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Plastic Wrap Question, Please`

post #1 of 11
Thread Starter 

Hi.

I'm playing with the 3/2/1 method of smoking ribs and wrapping them in foil.  Anyone know if you can do the same thing using plastic wrap?  Maybe some sort of heat resistant wrap I don't know about.

 

Thanks.

post #2 of 11
You can wrap in plastic wrap and then foil. Only plastic wrap would probably melt...
post #3 of 11
Thread Starter 

Hi.  Thanks for answering.  I'm trying to avoid the foil step entirely.  Doing ribs, it's no big thing when you pull the ribs, foil the ribs, put them back on the smoker, open the foil, back on the smoker then wrap in saran.

 

But....When doing 60-80 slabs at a time, it's too time consuming.  If I could just wrap in saran at the foil point, I could just pull them and do a cool down.  This would skip the glaze step, but I think I can live with glazing before service.  If it would work, of course.

 

The plastic works fine for wrapping hot, but it may be a different story if the plastic were to be touching the metal racks.

 

Any thoughts, anyone?

post #4 of 11
What about butcher paper like some use for brisket?
post #5 of 11
Can you explain the method? I haven't heard of it.
post #6 of 11

@Grande it's a bbq thing.  It was intended for st louis trimmed spare ribs.  Smoker at 225 F.   3 hours unwrapped ribs,  2 hours wrapped ribs,  1 hour unwrapped again (and glaze/sauce).  

People view this as some magic recipe 3-2-1 sounds easy.  But they apply it wrong like baby back ribs will way over cook with the same numbers.   If you cook hotter then of course you have to cut back the time.

 

IMO that two hours wrapped has too much moisture usually.  I like my bark to have some woof I guess but that's why I cook at 250-275 range..  anyway wrapping the ribs does a couple things:

 

1) speeds up your cook

2) stops the bark from getting too dark or drying out

3) softens your bark

4) you run a risk of overcooking the ribs

 

I only wrap if I have to and with butcher paper.  BUT if you found a recipe that works consistently on that volume of ribs, stick to it.  What if you pile up like 6 ribs in a hotel pan after 3 hours and foil that?  10 hotel pans seems easier than individually wrapping 60.   Then they go back on the smoker until done.  Take them out and hold in cambro or alto shaam.  Sauce/glaze and sear to set on the grill to order.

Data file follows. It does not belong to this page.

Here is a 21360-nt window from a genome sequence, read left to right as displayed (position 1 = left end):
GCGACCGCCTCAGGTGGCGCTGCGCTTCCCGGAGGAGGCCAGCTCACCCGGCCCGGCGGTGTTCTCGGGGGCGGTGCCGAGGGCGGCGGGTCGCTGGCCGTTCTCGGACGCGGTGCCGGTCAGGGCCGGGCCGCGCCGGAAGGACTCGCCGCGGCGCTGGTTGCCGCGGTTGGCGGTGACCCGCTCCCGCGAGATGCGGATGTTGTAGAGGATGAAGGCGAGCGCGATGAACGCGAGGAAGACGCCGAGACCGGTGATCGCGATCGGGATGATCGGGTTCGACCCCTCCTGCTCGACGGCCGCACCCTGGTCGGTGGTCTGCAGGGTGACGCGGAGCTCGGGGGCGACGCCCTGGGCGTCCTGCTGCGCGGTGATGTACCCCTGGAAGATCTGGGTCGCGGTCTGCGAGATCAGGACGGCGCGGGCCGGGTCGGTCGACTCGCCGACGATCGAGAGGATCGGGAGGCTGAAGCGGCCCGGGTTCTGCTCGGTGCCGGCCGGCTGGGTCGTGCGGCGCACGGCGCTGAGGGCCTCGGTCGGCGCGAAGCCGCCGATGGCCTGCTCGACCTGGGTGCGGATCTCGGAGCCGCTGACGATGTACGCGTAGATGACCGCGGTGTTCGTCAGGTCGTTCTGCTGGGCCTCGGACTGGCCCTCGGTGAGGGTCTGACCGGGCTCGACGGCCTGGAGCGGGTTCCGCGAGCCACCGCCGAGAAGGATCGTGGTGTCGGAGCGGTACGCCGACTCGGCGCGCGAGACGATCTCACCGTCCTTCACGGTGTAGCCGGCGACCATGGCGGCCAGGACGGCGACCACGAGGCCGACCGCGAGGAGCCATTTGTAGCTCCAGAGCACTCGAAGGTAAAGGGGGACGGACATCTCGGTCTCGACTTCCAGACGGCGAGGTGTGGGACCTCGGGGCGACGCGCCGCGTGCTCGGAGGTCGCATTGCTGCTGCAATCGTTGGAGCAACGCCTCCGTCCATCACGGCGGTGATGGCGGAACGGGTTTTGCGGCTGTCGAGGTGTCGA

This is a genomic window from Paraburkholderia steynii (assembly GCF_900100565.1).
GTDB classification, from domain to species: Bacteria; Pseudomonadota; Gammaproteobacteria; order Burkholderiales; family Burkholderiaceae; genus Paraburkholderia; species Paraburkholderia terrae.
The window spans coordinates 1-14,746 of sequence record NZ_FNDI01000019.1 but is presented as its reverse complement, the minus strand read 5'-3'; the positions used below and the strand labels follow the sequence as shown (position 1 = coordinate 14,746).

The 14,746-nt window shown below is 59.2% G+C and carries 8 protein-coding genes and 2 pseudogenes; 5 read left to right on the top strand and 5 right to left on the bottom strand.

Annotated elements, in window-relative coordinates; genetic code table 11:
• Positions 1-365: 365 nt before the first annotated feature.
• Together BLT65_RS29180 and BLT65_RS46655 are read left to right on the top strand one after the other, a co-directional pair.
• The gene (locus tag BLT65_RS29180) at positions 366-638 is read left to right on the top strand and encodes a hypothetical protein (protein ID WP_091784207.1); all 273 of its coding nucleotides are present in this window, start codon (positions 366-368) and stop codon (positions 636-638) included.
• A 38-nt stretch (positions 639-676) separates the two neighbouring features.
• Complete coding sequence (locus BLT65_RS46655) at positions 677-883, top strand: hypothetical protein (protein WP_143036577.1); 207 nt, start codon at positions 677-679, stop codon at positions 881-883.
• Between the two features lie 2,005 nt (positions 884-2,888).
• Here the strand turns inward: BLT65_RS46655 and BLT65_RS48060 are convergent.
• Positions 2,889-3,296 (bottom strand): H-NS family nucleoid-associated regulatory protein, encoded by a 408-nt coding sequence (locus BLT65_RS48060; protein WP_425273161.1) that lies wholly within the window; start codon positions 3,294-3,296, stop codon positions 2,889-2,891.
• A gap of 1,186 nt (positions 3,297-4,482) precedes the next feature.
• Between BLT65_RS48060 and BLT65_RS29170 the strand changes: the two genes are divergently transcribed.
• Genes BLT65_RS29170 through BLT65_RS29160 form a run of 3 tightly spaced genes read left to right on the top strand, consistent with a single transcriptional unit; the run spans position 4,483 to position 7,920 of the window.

That's how I would do it but I only do catering so i know exactly when I'm serving

post #7 of 11
Plastic wrap will shrink tight to the meat but should be fine at 225. You definitely need to stay below 250 with plastic wrap. Wrap generously to avoid gaps as it shrinks. Should work fine.

You may have some melting on some metal parts so some experimentation is in order to find your safe zones.
Palace of the Brine -- "I hear the droning in the shrine of the sea monkeys." Saltair
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Palace of the Brine -- "I hear the droning in the shrine of the sea monkeys." Saltair
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post #8 of 11
Quote:
Originally Posted by phatch View Post

Plastic wrap will shrink tight to the meat but should be fine at 225.

 

Are there any potential health hazards to heating plastic wrap, especially when it is in contact with the food?

Wisdom comes with age, but sometimes age comes alone.
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Wisdom comes with age, but sometimes age comes alone.
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post #9 of 11
Plasticizers can migrate. That's at 250. More of a risk in a microwave, exposed with grease or fat.
Palace of the Brine -- "I hear the droning in the shrine of the sea monkeys." Saltair
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Palace of the Brine -- "I hear the droning in the shrine of the sea monkeys." Saltair
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post #10 of 11

Cool! Thanks for expanding my knowledge. I appreciate it.

Wisdom comes with age, but sometimes age comes alone.
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Wisdom comes with age, but sometimes age comes alone.
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post #11 of 11

Don't use plastic wrap

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